We have two icons on our cover. Both are musicians. One plays the harmonica and one plays the Saxophone. They are natural born music brothers, but, the first time they played together was for the celebration of IMAGINE Magazine’s 200th Edition and our 19th Birthday Celebration.
When blues legend James Montgomery plays the harmonica, he “brings it on home”. Whether it’s recording with Kid Rock, sitting in with Gregg Allman, or fronting his hot band of thirty years, Montgomery plays with authority. While growing up in Detroit he learned first-hand from the masters – James Cotton, John Lee Hooker, and Jr. Wells – at the legendary “Chessmate.” Over the years, he’s carried on in the tradition and continues to be a vital presence in Blues as one of the most dynamic performers on the scene. And he
belongs to us – New Englanders and we see him as one of the most generous and supportive famous people in our region.
In addition to playing a mean Saxophone, Don Packer is the Senior Editor and Coowner
of Engine Room, Brewhouse VFX and Conductor Productions. He is also a past President of the Massachusetts Production Coalition and a current member of its board. We see him as one of IMAGINE’s and our industry’s most avid supporters. In IMAGINE’s early years of getting Film Tax Credits into the legislative consciousness and then passed in Massachusetts, he would take the time to visit the State House with us to call on our legislators and explain what our industry had to offer the Commonwealth. He was also there from the beginning to support key legislators directly at events in their honor.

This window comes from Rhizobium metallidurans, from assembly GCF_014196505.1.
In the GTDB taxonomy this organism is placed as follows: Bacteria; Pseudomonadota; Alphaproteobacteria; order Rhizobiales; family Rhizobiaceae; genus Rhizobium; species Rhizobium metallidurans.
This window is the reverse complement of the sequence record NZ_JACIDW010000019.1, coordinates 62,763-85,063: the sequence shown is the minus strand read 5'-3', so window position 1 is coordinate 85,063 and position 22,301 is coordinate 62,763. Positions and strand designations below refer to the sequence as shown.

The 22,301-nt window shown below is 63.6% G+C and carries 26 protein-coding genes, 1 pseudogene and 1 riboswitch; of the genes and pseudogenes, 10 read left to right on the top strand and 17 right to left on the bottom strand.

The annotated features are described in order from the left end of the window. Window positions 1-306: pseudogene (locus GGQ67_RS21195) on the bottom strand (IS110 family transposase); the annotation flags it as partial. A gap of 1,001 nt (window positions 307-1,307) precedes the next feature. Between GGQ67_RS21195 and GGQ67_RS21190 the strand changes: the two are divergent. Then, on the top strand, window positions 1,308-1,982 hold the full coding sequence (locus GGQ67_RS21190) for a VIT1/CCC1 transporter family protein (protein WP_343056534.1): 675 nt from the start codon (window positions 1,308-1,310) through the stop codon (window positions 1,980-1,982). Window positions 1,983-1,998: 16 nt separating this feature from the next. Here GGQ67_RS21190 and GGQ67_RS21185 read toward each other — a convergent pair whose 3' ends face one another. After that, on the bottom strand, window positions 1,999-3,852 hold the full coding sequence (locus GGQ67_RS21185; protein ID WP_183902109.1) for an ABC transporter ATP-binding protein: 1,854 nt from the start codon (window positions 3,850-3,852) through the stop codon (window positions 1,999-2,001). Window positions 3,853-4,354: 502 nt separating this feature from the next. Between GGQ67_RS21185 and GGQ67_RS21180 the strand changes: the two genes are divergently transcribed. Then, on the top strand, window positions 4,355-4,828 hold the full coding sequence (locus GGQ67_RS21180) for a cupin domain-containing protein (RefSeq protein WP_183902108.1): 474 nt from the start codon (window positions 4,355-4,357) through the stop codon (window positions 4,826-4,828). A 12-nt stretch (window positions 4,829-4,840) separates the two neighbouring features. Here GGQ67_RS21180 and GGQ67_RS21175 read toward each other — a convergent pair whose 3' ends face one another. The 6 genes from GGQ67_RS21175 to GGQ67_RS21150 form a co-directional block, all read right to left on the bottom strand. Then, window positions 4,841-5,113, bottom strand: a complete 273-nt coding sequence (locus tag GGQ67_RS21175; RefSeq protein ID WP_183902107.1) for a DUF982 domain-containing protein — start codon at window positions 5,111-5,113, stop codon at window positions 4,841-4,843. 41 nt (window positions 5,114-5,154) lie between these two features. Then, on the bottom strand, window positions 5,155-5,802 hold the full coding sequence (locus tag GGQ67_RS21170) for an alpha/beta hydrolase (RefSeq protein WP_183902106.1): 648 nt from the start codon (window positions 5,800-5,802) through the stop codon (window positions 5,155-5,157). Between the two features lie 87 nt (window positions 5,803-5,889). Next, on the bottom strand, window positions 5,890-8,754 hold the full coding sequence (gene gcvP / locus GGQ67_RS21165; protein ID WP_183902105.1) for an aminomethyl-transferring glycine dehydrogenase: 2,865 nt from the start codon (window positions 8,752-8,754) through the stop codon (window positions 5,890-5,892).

Mixing Don Packer and James Montgomery for this celebration was brilliant. We shot our cover photo in the Flag Building on Berkeley Street where Don Packer’s industry businesses reside. It is a beautiful building with a great history and seemed perfect for this photo assignment.
Our cover photo was captured by Carolyn Ross of Carolyn Ross Photography. And our Cover design is by IMAGINE’s Design Editor Monique Walton.